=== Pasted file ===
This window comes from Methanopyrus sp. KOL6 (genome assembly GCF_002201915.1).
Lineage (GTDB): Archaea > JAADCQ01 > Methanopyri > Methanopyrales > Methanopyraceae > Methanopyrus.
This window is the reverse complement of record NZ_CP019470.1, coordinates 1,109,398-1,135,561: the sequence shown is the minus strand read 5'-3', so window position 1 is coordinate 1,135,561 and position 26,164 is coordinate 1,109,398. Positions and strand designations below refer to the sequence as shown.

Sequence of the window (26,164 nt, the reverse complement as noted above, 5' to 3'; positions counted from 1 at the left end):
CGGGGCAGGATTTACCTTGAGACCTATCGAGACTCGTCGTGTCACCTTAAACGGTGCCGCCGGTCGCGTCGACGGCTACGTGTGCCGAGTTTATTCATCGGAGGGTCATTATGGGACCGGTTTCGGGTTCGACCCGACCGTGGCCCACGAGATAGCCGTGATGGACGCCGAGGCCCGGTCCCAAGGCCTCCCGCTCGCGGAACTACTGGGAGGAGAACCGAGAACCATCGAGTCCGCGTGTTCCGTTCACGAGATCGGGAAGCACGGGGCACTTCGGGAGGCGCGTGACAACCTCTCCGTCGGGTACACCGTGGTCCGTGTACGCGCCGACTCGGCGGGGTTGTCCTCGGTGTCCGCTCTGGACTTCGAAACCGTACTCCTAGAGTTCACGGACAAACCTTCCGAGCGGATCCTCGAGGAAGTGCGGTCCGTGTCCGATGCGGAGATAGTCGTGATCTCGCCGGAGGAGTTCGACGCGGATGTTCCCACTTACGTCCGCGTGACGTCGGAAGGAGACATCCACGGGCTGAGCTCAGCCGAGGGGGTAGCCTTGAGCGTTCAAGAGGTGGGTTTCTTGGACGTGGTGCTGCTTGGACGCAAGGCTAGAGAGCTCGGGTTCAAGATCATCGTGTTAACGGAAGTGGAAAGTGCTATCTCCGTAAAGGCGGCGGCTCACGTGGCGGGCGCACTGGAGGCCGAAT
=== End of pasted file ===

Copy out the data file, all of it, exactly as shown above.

This window comes from Methanopyrus sp. KOL6 (genome assembly GCF_002201915.1).
Lineage (GTDB): Archaea > JAADCQ01 > Methanopyri > Methanopyrales > Methanopyraceae > Methanopyrus.
This window is the reverse complement of record NZ_CP019470.1, coordinates 1,109,398-1,135,561: the sequence shown is the minus strand read 5'-3', so window position 1 is coordinate 1,135,561 and position 26,164 is coordinate 1,109,398. Positions and strand designations below refer to the sequence as shown.

Sequence of the window (26,164 nt, the reverse complement as noted above, 5' to 3'; positions counted from 1 at the left end):
CGGGGCAGGATTTACCTTGAGACCTATCGAGACTCGTCGTGTCACCTTAAACGGTGCCGCCGGTCGCGTCGACGGCTACGTGTGCCGAGTTTATTCATCGGAGGGTCATTATGGGACCGGTTTCGGGTTCGACCCGACCGTGGCCCACGAGATAGCCGTGATGGACGCCGAGGCCCGGTCCCAAGGCCTCCCGCTCGCGGAACTACTGGGAGGAGAACCGAGAACCATCGAGTCCGCGTGTTCCGTTCACGAGATCGGGAAGCACGGGGCACTTCGGGAGGCGCGTGACAACCTCTCCGTCGGGTACACCGTGGTCCGTGTACGCGCCGACTCGGCGGGGTTGTCCTCGGTGTCCGCTCTGGACTTCGAAACCGTACTCCTAGAGTTCACGGACAAACCTTCCGAGCGGATCCTCGAGGAAGTGCGGTCCGTGTCCGATGCGGAGATAGTCGTGATCTCGCCGGAGGAGTTCGACGCGGATGTTCCCACTTACGTCCGCGTGACGTCGGAAGGAGACATCCACGGGCTGAGCTCAGCCGAGGGGGTAGCCTTGAGCGTTCAAGAGGTGGGTTTCTTGGACGTGGTGCTGCTTGGACGCAAGGCTAGAGAGCTCGGGTTCAAGATCATCGTGTTAACGGAAGTGGAAAGTGCTATCTCCGTAAAGGCGGCGGCTCACGTGGCGGGCGCACTGGAGGCCGAAT